Liverpool History Society Questions

A selection of Liverpool history questions submitted to the Liverpool History Society

>St. James’s Hall on Lime Street


I’m not sure that this qualifies as a general question, but I have been searching (desperately) for a picture of St. James’s Hall, on Lime Street — preferably dating from the 1860s. Have searched the internet using every method I can think of and looked in all the Liverpool books and British theatre books I have access to.
I’ll be giving a paper at a conference next Thursday so it’s kind of last-minute, but if you can assist in any way I will be very grateful.
All the best,

Brian Thompson
Department of Music
The Chinese University of Hong Kong
Shatin, NT, Hong Kong SAR, China

St. James’s Hall on Lime Street

14/03/2010 - Posted by | St. James's Hall on Lime Street

1 Comment »

  1. Hello Brian,

    St. James's Hall was originally designed by Edward Tuton and opened in the late 1840s as the Teutonic Hall. However after only ten years the building was converted and split into two. On the ground floor was Allsopp's new Crystal Palace Waxworks whilst upstairs was a new version of the Teutonic Hall which showed Dioramas.

    It was renamed The Palais De Lux Cinema, showing 'The Arts Of Humanity.'The building was again converted in 1859 and the top hall renamed the Theatre Variete. In 1863 the Charles Christy Minstrel Shows were staged here and became very popular. The Theatre also became home to regular theatre in 1865. In 1868 the Theatre was renamed again, this time to the St. James's Hall and Operetta House and housed Ballet, Opera and Plays but by 1870 it had become the regular home for the Minstrels again.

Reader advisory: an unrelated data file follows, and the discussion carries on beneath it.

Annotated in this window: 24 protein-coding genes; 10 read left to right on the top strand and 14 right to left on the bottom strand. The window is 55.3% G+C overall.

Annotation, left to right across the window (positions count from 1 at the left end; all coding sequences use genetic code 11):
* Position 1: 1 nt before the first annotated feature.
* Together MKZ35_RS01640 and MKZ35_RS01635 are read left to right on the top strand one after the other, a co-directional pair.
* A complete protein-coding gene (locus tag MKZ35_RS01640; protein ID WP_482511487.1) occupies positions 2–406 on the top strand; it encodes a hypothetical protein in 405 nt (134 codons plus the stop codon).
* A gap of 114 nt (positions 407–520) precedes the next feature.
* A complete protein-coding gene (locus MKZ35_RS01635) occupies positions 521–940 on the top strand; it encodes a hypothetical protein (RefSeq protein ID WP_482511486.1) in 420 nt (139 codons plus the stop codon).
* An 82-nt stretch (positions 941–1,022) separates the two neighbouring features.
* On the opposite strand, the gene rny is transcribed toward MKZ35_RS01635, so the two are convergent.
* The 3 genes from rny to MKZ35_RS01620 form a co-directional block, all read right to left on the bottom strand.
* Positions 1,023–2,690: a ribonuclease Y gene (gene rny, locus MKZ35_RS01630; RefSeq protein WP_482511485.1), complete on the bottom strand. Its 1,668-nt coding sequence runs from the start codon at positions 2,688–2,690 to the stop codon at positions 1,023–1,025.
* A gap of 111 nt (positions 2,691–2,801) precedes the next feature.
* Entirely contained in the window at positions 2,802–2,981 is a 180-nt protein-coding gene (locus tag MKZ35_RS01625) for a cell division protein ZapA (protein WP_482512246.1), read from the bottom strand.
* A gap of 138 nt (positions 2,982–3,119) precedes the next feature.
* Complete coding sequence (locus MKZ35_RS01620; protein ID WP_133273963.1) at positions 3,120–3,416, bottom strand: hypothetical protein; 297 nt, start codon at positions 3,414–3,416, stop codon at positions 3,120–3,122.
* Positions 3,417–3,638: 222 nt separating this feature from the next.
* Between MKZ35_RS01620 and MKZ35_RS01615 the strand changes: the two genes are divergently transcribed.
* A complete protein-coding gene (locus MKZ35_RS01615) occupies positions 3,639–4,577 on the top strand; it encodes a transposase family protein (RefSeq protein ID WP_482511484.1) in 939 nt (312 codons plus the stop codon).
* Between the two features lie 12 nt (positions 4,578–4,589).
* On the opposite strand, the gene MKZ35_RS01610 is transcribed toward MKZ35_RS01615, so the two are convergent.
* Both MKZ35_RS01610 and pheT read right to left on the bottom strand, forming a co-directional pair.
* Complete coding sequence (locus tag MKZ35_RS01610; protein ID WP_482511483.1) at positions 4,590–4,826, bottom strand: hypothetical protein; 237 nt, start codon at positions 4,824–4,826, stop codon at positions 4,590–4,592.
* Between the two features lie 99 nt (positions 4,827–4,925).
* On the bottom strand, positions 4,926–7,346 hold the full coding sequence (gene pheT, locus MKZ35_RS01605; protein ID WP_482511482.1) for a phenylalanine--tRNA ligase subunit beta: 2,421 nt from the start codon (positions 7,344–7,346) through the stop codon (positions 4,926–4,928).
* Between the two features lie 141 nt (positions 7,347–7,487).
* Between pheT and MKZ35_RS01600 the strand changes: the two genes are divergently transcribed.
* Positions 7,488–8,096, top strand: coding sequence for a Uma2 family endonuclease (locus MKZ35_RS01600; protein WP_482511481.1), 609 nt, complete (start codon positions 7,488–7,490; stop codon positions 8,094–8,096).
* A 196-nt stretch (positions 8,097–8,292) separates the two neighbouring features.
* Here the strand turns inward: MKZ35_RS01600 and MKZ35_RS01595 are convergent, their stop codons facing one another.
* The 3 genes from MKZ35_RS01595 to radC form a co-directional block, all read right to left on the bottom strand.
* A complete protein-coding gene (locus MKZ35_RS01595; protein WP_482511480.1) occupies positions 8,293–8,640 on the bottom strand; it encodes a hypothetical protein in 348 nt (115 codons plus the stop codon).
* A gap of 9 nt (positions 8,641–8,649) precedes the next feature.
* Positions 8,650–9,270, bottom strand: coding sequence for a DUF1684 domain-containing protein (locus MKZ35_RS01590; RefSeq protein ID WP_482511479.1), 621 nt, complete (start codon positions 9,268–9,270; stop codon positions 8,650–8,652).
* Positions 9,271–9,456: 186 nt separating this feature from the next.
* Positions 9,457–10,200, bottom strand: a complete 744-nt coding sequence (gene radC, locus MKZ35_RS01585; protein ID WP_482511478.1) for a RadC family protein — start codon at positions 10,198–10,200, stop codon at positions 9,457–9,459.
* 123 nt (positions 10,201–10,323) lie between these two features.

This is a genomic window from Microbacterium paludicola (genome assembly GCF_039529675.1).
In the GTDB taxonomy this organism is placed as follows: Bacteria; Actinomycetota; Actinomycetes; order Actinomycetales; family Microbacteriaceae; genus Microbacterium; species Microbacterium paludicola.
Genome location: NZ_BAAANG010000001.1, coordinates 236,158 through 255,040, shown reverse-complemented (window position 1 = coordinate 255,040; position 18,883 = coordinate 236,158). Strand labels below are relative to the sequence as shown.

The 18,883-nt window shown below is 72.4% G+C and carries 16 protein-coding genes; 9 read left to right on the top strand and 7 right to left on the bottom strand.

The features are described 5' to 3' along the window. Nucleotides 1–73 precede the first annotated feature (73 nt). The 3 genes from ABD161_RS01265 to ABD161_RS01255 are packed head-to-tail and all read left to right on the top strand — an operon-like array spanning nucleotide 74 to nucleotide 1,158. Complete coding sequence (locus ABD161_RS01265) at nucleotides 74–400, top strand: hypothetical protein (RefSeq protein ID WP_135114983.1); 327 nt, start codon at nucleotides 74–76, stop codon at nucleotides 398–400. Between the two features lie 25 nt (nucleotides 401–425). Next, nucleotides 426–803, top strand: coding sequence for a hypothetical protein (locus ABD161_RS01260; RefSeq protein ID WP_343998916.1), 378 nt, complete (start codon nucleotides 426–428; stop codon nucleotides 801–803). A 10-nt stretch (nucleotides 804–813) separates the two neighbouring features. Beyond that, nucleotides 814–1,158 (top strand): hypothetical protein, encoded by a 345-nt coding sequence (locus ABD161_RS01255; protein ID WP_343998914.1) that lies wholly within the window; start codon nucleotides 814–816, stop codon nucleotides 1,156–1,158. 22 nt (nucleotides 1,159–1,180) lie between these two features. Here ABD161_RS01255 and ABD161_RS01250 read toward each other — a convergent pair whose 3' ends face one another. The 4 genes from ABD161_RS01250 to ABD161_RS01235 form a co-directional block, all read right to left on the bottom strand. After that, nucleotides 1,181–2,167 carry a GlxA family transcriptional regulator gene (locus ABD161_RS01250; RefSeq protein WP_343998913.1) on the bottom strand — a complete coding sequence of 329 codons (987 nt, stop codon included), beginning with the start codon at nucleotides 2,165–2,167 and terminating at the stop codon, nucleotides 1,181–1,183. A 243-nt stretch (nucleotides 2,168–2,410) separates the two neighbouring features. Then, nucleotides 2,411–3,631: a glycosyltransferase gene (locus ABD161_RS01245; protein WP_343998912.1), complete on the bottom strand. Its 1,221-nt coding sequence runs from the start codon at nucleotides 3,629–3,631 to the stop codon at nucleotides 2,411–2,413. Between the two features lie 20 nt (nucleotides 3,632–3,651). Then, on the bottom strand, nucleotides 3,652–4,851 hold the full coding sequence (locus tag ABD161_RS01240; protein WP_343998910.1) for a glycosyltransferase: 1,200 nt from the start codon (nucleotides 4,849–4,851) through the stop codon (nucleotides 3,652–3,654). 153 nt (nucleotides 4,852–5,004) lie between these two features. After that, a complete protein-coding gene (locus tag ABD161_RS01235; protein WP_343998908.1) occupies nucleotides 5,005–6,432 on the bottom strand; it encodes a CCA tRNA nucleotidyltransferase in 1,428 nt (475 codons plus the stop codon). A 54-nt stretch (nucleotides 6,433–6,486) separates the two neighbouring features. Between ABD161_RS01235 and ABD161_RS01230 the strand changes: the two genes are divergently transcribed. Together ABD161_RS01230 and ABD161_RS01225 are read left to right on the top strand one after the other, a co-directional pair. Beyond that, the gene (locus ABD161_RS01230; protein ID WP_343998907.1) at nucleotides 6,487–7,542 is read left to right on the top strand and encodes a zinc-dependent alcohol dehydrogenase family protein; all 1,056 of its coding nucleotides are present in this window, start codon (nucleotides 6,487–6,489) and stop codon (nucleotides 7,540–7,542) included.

The Theatre was destroyed by fire on the 2nd of May 1875 but the Waxworks survived. The building was later converted into shops and an Oyster bar on the ground floor and a new Theatre was built above with a capacity of 1,000. This new Theatre opened on the 1st of May 1876 and retained the St. James's Hall name.

    In 1886 the Hall was taken over by James Kiernan who had also run the Park Palace and the Paddington Palace. He set about converting the Theatre on a grand scale. The Tivoli Palace of Varieties opened on the 2nd of March 1896. On the Bill for the opening night was Marie Lloyd, engaged at considerable expense, and Harry King Lloyd, son of Arthur Lloyd.

    I could only locate the above photo of St James Hall as the Palais De Lux Cinema.


    Rob Ainsworth

    Web Administrator
    Liverpool History Society

    Comment by Liverpool History | 14/03/2010 | Reply

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